M922.214.171.124 | Liebig's liquid extract of beef and tonic invigorator
Liebig's liquid extract of beef and tonic invigorator
John Henry Walker (1831-1899)
1850-1885, 19th century
Ink on paper on supporting paper - Wood engraving
4.1 x 7.2 cm
Gift of Mr. David Ross McCord
© McCord Museum
Keywords: Miscellaneous (671) , Print (10661)
Keys to History
Tonics of all sorts, many made from beef extract, were extremely popular and widely advertised. Unlike fast-acting stimulants, which quickly wore off, tonics worked slowly and had a lasting effect. They were believed to invigorate all parts of the body. Beef concentrate, in particular, served to "regenerate" and "enrich" the blood.
In traditional societies like that of 19th-century Canada, the most common signs of illness were a feeling of weakness and impeded physical activity. And since a diminished capacity for work and physical exertion was a constant threat to the well-being and livelihood of day labourers, workers and housewives, advertisers focused on these obvious symptoms. As a result, the potential customer base was very large.
The proposed cures were based on increasing the patient's energy and restoring strength. This accounts for the profusion of nostrums that produced only vague effects, while claiming to cure a wide range of ailments and diseases.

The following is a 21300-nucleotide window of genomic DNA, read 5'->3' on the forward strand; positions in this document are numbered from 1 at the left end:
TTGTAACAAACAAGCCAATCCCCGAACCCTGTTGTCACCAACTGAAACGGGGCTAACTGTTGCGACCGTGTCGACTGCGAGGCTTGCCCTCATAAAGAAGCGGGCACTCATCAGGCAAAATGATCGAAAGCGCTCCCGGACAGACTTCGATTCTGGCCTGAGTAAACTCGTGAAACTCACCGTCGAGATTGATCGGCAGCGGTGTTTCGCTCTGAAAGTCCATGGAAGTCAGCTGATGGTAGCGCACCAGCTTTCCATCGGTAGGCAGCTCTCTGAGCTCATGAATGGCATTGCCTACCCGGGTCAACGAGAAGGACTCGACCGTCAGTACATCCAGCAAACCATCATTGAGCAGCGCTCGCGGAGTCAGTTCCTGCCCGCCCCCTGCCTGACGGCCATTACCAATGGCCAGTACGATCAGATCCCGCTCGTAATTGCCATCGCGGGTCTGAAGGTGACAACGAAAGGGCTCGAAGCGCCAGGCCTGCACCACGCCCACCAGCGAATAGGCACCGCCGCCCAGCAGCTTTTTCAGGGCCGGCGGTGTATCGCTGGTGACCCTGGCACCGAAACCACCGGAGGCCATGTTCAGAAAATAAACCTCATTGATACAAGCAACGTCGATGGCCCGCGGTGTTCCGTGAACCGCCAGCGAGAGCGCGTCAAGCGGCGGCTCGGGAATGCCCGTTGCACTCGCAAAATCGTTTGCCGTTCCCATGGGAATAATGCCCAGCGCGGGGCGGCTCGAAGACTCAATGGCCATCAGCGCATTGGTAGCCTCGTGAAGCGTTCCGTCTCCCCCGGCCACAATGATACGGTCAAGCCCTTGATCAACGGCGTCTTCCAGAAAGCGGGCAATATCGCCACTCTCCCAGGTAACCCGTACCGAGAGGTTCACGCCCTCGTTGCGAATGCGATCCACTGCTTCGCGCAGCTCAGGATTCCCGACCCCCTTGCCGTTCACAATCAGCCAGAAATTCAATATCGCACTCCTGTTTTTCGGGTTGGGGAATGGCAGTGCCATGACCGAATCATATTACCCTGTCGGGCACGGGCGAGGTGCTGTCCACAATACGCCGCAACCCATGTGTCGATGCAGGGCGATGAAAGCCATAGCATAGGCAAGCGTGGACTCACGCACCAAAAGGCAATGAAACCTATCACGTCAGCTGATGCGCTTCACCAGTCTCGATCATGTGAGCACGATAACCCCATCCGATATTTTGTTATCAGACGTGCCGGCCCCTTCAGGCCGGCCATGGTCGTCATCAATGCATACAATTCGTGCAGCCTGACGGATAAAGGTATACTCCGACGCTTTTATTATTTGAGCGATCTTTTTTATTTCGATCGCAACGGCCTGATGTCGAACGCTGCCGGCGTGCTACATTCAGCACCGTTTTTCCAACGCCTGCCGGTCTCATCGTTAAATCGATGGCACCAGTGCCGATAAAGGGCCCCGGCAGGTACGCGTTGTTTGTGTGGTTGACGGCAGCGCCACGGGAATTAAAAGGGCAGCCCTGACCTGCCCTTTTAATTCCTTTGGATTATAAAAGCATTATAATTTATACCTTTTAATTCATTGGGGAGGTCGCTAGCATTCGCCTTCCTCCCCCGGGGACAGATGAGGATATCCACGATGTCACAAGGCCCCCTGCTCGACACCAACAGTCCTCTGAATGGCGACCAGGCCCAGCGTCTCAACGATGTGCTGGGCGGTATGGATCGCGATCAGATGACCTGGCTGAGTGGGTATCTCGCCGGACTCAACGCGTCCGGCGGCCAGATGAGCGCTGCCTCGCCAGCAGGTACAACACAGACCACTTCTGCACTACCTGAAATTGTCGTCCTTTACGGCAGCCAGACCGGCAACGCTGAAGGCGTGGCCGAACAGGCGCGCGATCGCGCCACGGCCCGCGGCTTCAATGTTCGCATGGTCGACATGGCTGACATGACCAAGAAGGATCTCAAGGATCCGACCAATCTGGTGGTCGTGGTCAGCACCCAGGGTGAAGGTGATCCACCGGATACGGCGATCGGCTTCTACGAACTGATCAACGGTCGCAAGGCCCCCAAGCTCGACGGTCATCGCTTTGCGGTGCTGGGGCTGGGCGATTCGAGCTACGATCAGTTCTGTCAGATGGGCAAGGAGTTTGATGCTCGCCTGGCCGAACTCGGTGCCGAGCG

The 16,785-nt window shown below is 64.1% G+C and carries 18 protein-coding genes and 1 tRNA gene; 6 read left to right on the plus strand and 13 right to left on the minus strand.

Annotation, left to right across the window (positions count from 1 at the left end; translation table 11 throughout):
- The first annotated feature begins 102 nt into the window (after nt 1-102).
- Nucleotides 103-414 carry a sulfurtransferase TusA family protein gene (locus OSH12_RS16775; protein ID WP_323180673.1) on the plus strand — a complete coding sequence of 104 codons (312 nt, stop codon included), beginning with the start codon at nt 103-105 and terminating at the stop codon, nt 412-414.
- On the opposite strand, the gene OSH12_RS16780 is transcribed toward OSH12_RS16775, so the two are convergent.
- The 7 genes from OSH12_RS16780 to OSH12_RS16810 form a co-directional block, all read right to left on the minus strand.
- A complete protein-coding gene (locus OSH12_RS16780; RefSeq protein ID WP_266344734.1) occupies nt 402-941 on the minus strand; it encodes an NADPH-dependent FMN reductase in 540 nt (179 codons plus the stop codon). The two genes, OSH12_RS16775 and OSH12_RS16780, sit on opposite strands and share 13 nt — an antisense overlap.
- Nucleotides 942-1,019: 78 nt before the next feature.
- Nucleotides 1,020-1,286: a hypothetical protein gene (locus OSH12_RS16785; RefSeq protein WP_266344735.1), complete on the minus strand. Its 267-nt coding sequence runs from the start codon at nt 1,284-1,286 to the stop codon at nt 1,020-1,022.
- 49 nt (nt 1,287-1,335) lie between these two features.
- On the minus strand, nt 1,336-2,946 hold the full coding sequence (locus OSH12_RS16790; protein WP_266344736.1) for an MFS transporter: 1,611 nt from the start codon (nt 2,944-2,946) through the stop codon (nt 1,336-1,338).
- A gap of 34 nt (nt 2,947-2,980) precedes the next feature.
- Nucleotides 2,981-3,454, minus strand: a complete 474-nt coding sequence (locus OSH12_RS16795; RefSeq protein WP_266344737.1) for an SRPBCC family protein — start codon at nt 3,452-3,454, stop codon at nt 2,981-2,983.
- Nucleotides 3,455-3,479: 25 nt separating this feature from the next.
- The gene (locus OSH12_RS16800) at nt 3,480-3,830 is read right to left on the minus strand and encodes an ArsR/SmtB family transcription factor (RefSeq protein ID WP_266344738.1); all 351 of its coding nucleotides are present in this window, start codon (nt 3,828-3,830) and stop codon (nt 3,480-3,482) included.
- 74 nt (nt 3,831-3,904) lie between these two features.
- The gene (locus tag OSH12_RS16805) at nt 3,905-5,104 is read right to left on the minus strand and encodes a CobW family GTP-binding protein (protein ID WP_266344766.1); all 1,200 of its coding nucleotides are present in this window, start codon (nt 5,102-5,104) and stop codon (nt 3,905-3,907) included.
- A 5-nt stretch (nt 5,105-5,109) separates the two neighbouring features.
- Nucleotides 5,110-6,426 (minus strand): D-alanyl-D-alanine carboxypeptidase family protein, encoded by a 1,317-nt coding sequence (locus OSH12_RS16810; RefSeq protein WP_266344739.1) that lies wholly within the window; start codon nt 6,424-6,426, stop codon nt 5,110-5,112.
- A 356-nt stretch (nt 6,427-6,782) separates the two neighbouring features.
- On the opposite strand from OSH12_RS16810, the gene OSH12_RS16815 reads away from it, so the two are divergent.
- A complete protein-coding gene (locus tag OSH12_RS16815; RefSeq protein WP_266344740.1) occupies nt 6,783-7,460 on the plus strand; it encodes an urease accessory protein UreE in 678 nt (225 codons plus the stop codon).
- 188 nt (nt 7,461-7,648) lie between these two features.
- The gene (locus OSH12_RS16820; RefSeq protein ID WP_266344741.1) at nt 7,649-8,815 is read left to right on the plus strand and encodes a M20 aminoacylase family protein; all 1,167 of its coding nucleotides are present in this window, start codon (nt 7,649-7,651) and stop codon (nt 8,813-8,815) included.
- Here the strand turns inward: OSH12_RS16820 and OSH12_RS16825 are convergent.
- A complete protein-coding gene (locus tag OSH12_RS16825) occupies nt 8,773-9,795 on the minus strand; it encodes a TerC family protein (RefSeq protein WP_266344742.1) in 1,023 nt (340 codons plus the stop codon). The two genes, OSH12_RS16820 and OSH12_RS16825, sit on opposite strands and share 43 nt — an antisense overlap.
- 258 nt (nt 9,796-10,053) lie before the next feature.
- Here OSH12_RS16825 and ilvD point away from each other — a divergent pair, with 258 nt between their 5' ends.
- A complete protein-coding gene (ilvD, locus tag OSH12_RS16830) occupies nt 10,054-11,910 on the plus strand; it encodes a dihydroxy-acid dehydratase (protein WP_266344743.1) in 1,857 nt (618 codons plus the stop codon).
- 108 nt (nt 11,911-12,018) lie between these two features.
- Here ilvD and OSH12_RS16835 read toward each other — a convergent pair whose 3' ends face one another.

Traité élémentaire de matière médicale et guide pratique des soeurs de charité de l'Asile de la Providence <\I>(Montreal: Imprimerie de la Providence, 1890), p. 156.
J. K. Crellin, Home Medicine <\I>(Montreal and Kingston: McGill-Queen's University Press, 1994), pp. 149, 206-207.
Engraved print by John Henry Walker advertising a beef extract tonic fortified with cocaine and a high concentration of alcohol, about 23°.
This tonic was very popular in Canada. Some religious communities marketed competitive products. The "iron-rich beef extract" made by the Sisters of Charity in Montreal was said to be one of the best preparations of the sort.
Widely advertised from the 1850s through the 1930s, this product was especially recommended for use during the winter.
The Liebig Company of New York marketed this product as Coca Beef Tonic. The advertising was targeted to all sufferers of general fatigue.